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Whenever he let his thoughts wander, for some reason they always came back sooner or later to the case notes. It usually happened at night.
He lay quite still in his bed and looked up at the ceiling, where a fly was moving. He had never been much good at darkness and rest. It was as though his defenses were stripped away the moment the sun disappeared and the fatigue and darkness crept up to enfold him. Defenselessness was something at odds with his entire nature. A large part of his life had revolved around being on his guard, being prepared. Readiness demanded wakefulness.
He registered that it had been a long time since he had been woken at night by his own tears. It had been a long time since the memories hurt him and weakened him. In that respect, he had come far in his attempt to find peace.
If he shut his eyes really hard, and if it was totally, totally quiet all round him, he could see her in front of him. Her bulky form detached itself from the dark shadows and came lumbering toward him. Slowly, slowly, the way she always moved.
The memory of her scent still made him feel sick. Dark, sweet, and full of dust. Impossible to breathe in. Like the smell of the books in her library. And he could hear her voice:
“You stubborn good-for-nothing,” it hissed. “You worthless abortion.”
And then she grabbed him and gripped him hard.
The words were always followed by the pain and the punishment. By the fire. The memory of the fire was still there on parts of his body. He liked running his finger over the scar tissue and knowing that he had survived.
When he was really small, he had assumed the punishment was because he always did everything wrong. So he tried, following his child’s logic, to do everything right. Desperately, tenaciously. And yet: it all turned out wrong.
When he was older he understood better. There simply was nothing that was right. It wasn’t just his actions that were wrong and needed to be punished, it was his whole essence and existence. He was being punished for existing. If he had not existed, She would never have died.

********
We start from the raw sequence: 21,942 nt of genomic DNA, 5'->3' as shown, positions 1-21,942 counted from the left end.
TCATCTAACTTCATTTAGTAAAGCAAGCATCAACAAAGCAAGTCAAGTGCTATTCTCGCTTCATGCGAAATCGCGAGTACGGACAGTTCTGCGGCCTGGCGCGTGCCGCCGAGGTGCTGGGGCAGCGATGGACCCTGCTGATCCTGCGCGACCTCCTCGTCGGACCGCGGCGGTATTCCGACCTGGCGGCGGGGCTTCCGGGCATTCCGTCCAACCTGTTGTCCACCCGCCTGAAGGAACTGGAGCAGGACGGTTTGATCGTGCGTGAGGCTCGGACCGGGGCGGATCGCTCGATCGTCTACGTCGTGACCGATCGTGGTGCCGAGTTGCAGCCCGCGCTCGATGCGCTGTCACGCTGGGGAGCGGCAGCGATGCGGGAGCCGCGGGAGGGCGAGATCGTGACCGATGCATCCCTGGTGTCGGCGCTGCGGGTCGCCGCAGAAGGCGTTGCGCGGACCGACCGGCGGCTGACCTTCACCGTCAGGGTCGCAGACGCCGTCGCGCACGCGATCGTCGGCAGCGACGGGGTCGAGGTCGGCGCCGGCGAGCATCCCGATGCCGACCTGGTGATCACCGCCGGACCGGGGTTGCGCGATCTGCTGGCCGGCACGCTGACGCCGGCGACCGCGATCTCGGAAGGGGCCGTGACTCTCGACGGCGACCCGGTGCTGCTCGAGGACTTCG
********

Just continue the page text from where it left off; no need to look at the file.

“You never should have been born!” she howled into his face. “You’re evil, evil, evil!”
The crying that followed, that came after the fire, must always be silent. Silent, silent, so she wouldn’t hear. Because if she did, she would come back. Always.
He remembered that the accusation had caused him intense anxiety for a long time. How could he ever come to terms with what she said he was guilty of? How could he ever pay for what he had done, compensate for his sin?
The case notes.
He went to the hospital where She had been a patient and read Her notes. Mostly to get some conception of the full extent of his crime. He was of age by then. Of age but eternally in debt as a result of his evil deeds. What he found in the notes, however, turned him, entirely unexpectedly, from a debtor into a free man. With this liberation came strength and recovery. He found a new life, and new and important questions to answer. The question was no longer how he could compensate someone else. The question then was how he was to be compensated.
Lying there in the dark, he gave a slight smile and glanced sideways at the new doll he had chosen. He thought—he could never be sure—but he thought this one would last longer than the others. She didn’t need to deal with her past, as he himself had done. All she needed was a firm hand, his firm hand.
And lots and lots of love. His very special, guiding love.
He caressed her back cautiously. By mistake, or perhaps because he genuinely could not see the injuries he had inflicted on her, his hand passed right over one of the freshest bruises. It adorned, like a dark little lake, one of her shoulder blades. She woke with a start and turned toward him. Her eyes were glassy with fear; she never knew what awaited her when darkness fell.
“It’s time, doll.”
Her delicate face broke into a pretty, drowsy smile.
“We’ll start tomorrow,” he whispered.
Then he rolled onto his back again and fixed his gaze on the fly once more. Awake and ready. Without rest.
© 2009 Kristina Ohlsson